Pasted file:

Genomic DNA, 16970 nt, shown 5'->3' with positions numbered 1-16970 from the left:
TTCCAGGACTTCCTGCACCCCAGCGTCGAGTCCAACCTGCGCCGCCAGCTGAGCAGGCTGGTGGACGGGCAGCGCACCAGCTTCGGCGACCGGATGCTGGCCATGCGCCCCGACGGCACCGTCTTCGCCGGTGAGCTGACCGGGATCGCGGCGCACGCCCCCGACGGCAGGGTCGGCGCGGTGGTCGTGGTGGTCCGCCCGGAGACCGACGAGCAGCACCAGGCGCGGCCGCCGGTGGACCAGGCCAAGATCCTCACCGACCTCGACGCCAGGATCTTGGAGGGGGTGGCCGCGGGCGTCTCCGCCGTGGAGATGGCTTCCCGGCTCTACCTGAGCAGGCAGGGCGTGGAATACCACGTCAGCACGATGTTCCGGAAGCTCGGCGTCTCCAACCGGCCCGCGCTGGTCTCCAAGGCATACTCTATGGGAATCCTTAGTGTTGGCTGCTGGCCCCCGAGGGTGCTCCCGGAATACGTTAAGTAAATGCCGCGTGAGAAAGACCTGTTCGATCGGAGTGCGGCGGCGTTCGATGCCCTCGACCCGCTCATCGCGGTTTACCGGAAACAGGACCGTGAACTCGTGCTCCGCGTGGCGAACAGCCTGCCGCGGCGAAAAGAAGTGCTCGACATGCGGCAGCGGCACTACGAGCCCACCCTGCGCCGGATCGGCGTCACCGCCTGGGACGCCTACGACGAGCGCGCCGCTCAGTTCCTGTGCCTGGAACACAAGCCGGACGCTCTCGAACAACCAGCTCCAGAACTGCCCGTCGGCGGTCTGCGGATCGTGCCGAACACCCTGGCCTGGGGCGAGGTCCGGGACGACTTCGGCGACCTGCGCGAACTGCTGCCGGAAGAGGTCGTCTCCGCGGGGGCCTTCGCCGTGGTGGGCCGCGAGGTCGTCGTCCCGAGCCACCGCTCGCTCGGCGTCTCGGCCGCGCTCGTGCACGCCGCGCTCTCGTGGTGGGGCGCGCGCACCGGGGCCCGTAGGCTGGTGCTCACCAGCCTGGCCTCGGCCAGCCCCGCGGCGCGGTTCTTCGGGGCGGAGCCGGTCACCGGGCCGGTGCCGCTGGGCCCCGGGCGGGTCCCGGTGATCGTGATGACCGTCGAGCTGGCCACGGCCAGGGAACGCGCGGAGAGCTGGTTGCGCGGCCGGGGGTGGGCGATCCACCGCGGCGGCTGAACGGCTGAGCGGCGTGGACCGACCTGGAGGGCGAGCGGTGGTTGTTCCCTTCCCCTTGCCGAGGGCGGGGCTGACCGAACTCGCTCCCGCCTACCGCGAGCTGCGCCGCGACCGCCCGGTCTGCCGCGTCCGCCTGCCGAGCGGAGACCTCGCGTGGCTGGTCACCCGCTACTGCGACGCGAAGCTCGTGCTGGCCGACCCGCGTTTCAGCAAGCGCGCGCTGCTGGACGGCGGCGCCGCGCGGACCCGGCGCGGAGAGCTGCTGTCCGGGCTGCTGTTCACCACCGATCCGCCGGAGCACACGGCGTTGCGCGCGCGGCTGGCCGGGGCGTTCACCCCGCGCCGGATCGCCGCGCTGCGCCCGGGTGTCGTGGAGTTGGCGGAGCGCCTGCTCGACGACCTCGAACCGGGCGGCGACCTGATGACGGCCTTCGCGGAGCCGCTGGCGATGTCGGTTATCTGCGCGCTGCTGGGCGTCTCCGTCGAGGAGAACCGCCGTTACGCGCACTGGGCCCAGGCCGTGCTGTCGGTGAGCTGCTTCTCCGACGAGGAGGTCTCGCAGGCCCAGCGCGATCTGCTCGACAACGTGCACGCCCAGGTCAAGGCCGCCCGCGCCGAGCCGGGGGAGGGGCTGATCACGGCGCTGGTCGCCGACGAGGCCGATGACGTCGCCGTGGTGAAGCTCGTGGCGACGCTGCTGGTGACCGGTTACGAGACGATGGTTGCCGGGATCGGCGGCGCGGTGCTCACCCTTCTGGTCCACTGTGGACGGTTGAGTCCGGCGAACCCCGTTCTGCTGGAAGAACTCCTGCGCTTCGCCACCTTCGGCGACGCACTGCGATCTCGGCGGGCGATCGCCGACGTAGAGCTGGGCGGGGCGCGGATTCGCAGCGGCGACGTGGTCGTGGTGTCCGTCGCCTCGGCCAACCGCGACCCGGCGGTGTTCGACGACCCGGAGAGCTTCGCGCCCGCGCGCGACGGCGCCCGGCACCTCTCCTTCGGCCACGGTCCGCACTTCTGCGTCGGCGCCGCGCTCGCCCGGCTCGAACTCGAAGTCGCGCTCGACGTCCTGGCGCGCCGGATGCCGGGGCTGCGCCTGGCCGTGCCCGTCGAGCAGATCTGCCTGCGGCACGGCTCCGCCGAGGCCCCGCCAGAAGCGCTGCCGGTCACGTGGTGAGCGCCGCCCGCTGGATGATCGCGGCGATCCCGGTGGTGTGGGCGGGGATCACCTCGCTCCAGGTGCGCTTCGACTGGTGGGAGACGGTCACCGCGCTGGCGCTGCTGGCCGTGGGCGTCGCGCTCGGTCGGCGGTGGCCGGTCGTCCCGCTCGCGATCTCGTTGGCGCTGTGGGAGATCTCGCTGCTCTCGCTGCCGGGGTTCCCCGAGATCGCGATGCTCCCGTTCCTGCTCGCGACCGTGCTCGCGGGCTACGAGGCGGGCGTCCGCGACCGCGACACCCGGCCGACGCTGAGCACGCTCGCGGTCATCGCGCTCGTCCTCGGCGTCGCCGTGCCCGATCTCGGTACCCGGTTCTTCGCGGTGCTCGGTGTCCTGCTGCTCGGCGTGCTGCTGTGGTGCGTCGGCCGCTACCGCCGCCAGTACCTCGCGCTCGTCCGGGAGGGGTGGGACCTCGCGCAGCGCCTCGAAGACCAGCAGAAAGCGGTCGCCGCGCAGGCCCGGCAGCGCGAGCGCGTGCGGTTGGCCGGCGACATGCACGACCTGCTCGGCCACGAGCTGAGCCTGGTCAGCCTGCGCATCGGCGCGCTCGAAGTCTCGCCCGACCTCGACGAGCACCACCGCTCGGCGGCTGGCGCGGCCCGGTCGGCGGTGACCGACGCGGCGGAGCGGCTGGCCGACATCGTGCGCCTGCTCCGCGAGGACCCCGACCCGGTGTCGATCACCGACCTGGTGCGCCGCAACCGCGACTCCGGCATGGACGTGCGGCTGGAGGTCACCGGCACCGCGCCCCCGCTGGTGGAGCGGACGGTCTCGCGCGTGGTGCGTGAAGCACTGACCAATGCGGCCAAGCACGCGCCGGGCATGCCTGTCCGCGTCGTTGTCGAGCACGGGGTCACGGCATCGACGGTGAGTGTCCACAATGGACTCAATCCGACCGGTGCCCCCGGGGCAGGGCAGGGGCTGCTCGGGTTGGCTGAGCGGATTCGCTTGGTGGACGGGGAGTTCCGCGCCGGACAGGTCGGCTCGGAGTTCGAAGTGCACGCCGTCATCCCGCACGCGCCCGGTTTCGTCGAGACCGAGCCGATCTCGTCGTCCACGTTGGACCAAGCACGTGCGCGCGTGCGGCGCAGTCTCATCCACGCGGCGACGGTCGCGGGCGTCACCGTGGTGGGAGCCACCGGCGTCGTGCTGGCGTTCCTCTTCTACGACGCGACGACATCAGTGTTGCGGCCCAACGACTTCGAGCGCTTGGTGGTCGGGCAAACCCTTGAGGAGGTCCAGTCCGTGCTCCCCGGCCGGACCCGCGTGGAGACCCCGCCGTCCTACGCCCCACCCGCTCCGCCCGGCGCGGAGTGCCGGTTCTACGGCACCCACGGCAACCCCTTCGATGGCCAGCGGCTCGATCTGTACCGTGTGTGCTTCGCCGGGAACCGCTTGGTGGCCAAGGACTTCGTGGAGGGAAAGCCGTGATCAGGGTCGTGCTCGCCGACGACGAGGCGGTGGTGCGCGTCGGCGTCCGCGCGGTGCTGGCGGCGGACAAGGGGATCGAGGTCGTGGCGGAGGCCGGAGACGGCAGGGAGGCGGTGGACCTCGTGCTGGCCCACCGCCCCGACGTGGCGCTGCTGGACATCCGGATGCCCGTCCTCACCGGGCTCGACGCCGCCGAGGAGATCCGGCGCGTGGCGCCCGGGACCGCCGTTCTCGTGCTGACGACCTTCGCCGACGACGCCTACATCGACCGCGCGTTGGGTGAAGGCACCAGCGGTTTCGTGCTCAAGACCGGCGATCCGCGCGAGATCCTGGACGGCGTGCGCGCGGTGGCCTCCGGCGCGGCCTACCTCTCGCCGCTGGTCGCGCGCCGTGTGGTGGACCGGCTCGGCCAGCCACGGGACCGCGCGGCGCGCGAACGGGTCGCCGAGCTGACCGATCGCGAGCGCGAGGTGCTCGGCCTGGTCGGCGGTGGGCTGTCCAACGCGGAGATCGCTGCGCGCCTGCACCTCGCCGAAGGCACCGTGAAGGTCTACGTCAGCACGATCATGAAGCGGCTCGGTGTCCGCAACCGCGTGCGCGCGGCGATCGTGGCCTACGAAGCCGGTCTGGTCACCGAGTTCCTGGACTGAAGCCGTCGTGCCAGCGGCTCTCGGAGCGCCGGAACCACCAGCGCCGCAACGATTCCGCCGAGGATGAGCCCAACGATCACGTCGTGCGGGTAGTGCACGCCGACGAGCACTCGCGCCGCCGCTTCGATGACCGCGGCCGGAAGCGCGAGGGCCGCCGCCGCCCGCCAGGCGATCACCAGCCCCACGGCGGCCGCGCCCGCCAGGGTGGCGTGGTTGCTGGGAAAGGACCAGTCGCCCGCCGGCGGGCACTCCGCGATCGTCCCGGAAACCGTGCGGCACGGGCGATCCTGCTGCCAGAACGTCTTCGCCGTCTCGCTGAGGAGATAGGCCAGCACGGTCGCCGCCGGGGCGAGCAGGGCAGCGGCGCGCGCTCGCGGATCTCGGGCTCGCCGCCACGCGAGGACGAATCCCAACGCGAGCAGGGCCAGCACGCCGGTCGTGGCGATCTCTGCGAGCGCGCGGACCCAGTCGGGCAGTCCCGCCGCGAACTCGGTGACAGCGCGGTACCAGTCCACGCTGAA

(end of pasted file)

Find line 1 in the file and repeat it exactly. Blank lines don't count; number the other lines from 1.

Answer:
Genomic DNA, 16970 nt, shown 5'->3' with positions numbered 1-16970 from the left: